By Shirley Prihoda
It’s no surprise to my readers that my husband and I are prone to wandering.
Some have even called it wanderlust. Our children, however, bypassed the wanderlust category years ago and moved right into the lost category. Not that they are concerned that we are spending their inheritance; it’s more that we will awaken one day and won’t remember in which city we live.
Our thirst for adventure took an advantageous leap in 2010 when my husband retired from Dow Chemical, Texas Operations. His retirement removed constraints that had previously curtailed, somewhat, our wanderings. Now free of the 30-mile radius for the primary breadwinner to show up to work every day, the possibilities entered a new dimension. Not 2001 “A Space Odyssey” dimension, but close.
This new-found freedom came at an opportune time since I had recently received an offer to work for a hospital in Huntsville. With abandonment of those lacking good sense, I accepted the job and called the real estate agent. True to my MO, I headed to Huntsville and left my husband the pleasure (my word, not his) of selling our home. Over the years, his protesting of this arrangement has diminished…to a certain extent. Not so the looks when I tell him he should consider real estate as a second vocation.
My specialty at Huntsville and the previous three hospitals was credentialing the medical staff. It’s a behind-the-scenes function that only takes center stage when something goes wrong, sort of like the West Wing of the White House, where they are trying to keep everyone out of the courtroom. Since I am a list maker and rule follower, except for speed limit signs - but we’re not going there right now - the job fit like a glove handmade for me.
During my years of productive employment, you know the kind when you earn two pennies to rub together instead of one with Social Security, Huntsville proved to be my favorite. As a Medical Staff Credentialer, the job function doesn’t change from one hospital to another throughout the state of Texas, but the atmosphere of the workplace certainly does.
In all fairness, as with all jobs, there are things we enjoy and others that leave us wondering who is at the helm calling the shots. But then, I guess if it were easy, they wouldn’t call it WORK. So, what was the difference in Huntsville? One person, Sally Nelson. In a field dominated by men, Sally stood out like a flower in a barren landscape devoid of color.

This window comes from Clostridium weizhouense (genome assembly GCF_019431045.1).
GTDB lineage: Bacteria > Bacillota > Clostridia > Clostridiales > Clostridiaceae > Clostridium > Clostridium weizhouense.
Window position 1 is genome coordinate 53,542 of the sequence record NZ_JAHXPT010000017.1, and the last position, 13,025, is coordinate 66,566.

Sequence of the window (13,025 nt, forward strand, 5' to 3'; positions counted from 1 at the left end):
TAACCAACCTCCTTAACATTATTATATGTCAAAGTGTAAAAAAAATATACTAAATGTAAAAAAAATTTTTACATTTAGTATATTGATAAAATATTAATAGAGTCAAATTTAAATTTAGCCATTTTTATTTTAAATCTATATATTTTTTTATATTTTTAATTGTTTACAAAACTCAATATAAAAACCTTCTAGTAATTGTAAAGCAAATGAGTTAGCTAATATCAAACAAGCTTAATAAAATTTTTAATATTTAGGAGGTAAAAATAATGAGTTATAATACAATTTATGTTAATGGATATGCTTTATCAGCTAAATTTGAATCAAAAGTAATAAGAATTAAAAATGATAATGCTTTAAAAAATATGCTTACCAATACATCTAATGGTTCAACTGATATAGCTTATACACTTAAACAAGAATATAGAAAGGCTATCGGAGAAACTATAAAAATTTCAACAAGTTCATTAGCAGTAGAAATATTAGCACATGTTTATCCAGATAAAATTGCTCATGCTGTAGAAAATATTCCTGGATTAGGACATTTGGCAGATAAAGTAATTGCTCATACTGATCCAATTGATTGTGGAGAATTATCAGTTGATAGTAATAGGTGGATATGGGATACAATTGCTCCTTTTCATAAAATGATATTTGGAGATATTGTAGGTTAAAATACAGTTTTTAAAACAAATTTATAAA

While Sally thought she had ended her career at Texas Children’s Hospital, the Board of Directors at Huntsville thought otherwise and appealed to her to take on the CEO position.
She often said her expertise in finance didn’t qualify her to run a hospital, but then most people who look above themselves to God for help feel this way. It’s the ones who are sure they have all the answers and are closed to insight from others who have given leadership such a bad name.
In my years at Huntsville, I watched Sally navigate fun-filled days and very tough ones. In both, she moved with equal measures of grace and justice. Likewise, she inspired, corrected as needed, and valued every person on the team regardless of their official position. Good leaders are like that. Having the confidence that your CEO knows you are there and values you as well as your performance compels one to exceed beyond their expectations. With full assurance at almost 74, if Sally called today and said come back, I would be heading to the car while calling the real estate agent to put a For Sale sign in the yard!
As a Christian desiring to be more readily identifiable as a Christ-follower, I’ve learned (not quickly enough) that people are placed in our lives as a gift to lift us, encourage us, and to coach us. I’ve missed the mark far too many times by enjoying the surface friendship (the gift-wrapped package) while failing to open it and uncover the treasures of wisdom that God had placed there for me to find.
Sally, like French cuisine, had a way of turning the ordinary into something spectacular. This Potatoes au Gratin recipe is like that.
Potatoes Dauphinoise or Scalloped Potatoes with Gruyere Cheese
2 Cups Heavy Cream
1 Cup Whole Milk
7 Cloves of garlic, crushed
2 Sprigs Fresh Rosemary (or 1 teaspoon dried)
4 Sprigs Fresh Thyme (or 1 teaspoon dried)
½ to 1 Teaspoon Sea Salt
½ to 1 Teaspoon White Pepper
6 Russet Potatoes (about 3 lbs.), peeled
2 Tablespoons Butter, divided
6 Gruyere Cheese, grated
Grease a 9x13x2 inch glass casserole dish with 1 tablespoon butter, set aside.
Bring milk, cream, garlic, rosemary, thyme, salt, and pepper to a low simmer. Cook on low for 20 minutes. Strain out herbs and garlic and discard. Set the infused cream mixture aside for assembly.
While your cream mixture simmers, slice the potatoes 1/8 inch thick using a mandolin slicer. Place sliced potatoes in a bowl of cold water until ready to assemble, then drain and pat dry.
Arrange potatoes in rows, overlapping slightly, seasoning each layer lightly with sea salt and pepper. Sprinkle a handful of Gruyere cheese over potatoes and pour 1/2 cup cream mixture over the potatoes. Repeat twice, finish by pouring the remaining cream mixture over the potatoes. Dot with 1 tablespoon butter; cover with foil.
Bake in a preheated 350°F oven for 45 minutes; then remove foil and continue baking, uncovered for an additional 15 minutes, or until golden brown and bubbly and potatoes are fork tender.
(To contact Shirley, please send emails to firstname.lastname@example.org or write to The Bulletin, P.O. Box 2426, Angleton, Tx. 77516)